I don't think additional sequencing of your libraries is going to get you very far as it is the diversity confounding the assembler. ABYSS-PE is collapsing the homoeologous regions into a haploid 875 MB genome. I have no suggestions on which assembler could help you here.

      This is a tough problem. I look forward to hearing about it when you've figured it out.
      Last edited by tbanks; 05-08-2014, 12:15 PM.

      Comment


      • #4
        @pmiguel and @westerman - Do you have any suggestion for tetraploid plant genome assembly?. I am having same situation here.
        1.Does error correction before assembly helps?
        2.Any good assembler?

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        • #5
          I guess you should give Platanus a try:

          It is very easy to use but in our own test unfortunately did not work very well either.

          “Efficient de novo assembly of highly heterozygous genomes from whole-genome shotgun short reads”
          An international, peer-reviewed genome sciences journal featuring outstanding original research that offers novel insights into the biology of all organisms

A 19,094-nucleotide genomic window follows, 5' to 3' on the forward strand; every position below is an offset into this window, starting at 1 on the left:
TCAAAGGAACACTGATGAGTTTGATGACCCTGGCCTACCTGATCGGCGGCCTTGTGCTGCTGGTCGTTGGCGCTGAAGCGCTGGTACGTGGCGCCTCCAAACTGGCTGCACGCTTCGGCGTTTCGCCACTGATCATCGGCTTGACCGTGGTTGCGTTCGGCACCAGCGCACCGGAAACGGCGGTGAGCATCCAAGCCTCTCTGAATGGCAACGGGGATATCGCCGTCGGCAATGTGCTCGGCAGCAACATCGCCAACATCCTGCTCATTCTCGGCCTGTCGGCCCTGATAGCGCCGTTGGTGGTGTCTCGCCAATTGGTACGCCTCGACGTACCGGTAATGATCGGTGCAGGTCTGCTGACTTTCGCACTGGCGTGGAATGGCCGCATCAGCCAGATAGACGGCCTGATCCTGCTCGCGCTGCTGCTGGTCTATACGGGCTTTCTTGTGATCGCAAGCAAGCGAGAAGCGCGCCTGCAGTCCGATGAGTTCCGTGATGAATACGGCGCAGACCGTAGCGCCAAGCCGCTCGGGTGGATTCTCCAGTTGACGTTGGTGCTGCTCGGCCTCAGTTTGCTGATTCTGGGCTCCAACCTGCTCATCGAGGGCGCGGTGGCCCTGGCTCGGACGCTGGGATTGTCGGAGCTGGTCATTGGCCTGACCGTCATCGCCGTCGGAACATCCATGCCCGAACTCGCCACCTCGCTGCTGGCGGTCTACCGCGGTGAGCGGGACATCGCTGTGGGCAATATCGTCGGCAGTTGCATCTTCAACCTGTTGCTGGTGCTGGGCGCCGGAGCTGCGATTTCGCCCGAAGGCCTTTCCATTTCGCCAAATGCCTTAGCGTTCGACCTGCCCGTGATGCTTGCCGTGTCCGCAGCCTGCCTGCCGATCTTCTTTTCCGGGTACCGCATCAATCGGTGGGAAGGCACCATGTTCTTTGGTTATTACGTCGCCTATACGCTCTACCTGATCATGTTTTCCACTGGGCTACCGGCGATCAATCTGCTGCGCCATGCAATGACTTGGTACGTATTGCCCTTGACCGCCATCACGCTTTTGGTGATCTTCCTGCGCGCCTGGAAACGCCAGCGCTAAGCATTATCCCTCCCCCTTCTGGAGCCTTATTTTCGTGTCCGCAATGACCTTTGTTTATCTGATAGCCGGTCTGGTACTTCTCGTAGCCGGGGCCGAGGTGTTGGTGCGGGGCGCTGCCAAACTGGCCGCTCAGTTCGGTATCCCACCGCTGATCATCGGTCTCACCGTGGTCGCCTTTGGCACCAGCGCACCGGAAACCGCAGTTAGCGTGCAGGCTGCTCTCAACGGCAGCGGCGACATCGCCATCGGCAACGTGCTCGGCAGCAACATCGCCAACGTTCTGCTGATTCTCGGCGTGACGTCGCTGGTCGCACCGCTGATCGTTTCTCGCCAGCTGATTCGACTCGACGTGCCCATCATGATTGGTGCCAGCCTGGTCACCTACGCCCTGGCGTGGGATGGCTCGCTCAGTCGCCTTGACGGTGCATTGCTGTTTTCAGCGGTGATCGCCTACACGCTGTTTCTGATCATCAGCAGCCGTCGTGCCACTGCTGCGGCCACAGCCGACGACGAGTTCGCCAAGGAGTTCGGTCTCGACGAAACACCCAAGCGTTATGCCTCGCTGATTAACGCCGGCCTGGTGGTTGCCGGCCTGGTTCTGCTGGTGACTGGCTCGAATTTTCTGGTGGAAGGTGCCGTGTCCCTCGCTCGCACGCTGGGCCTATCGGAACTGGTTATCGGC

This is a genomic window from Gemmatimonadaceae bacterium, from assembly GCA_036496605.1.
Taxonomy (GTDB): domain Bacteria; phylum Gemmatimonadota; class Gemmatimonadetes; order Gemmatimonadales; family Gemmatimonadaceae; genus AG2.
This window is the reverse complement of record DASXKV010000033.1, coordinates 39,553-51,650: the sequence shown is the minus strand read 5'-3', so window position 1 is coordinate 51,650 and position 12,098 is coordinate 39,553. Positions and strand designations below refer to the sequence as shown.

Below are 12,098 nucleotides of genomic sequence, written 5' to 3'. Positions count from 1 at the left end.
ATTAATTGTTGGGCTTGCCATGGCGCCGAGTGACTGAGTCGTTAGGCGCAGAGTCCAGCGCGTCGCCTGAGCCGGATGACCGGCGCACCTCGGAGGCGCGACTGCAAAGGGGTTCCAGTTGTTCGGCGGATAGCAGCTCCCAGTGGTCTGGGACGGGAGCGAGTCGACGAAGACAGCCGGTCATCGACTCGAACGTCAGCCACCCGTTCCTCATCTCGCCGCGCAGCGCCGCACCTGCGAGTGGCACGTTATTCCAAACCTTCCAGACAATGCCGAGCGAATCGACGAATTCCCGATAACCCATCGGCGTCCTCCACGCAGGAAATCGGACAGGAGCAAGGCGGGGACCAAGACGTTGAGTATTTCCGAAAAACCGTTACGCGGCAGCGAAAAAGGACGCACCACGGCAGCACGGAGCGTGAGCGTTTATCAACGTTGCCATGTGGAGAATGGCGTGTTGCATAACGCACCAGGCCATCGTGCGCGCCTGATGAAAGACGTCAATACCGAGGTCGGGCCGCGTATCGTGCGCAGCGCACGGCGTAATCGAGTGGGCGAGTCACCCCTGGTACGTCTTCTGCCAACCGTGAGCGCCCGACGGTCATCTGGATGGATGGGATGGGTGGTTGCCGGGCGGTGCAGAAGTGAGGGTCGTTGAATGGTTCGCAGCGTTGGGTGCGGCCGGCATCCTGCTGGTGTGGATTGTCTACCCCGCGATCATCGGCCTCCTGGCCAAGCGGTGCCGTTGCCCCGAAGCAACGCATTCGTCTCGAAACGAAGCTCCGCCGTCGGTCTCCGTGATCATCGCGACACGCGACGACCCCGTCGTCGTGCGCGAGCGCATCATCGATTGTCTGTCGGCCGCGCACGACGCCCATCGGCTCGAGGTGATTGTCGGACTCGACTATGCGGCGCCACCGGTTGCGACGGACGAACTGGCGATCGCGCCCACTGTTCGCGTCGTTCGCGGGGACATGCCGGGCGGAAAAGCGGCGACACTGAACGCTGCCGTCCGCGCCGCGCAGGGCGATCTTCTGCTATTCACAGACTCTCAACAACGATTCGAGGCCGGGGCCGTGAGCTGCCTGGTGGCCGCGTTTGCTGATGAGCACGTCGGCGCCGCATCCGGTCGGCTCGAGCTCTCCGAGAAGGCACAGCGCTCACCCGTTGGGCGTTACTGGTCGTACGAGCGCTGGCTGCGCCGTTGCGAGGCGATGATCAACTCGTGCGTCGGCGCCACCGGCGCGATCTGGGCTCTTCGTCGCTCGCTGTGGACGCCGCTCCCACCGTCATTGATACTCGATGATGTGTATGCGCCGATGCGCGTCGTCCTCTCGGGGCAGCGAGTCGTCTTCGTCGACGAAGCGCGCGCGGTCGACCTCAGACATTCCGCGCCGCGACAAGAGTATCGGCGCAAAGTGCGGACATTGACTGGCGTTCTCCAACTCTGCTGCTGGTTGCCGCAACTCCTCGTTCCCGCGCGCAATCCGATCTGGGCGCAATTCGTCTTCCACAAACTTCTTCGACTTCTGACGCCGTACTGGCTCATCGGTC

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          • #6
            I second both Platanus for a trial but was also very disappointed with the results.

            Polyploid assembly is a very, very difficult task. Even if you got 50X PacBio coverage the PacBio diploid assembler (Falcon I believe) seems to still be in its infancy.

            Good luck!

            Comment


            • #7
              We have not been that successful in assembling our tetraploid.

              Comment


              • #8
                I think for a successful assembly of a tetraploid genome, biology would help to some degree depending on whether it is autogamous or allogamous. For instance, if there is a protocol for doubled haploid plant regeneration for the species the genome complexity would be reduced to a diploid level in doubled haploid lines. If it is an early maturing plant the allelic variation can be further reduced by inbreeding those lines.

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                • #9
                  Platanus was promising much, but I had also no success assembling a highly heterozygeous diploid genome with it...

                  Try to use Masurca http://www.genome.umd.edu/masurca.html. The hybrid approach might help your N50 contig size.

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                  • #10
                    Rick,
                    Did you ever manage to improve your assembly? Currently faced with sequencing a tetraploid and no known diploid progenitor.
                    Did you try any long read seq? Did you find a better assembler?

                    Comment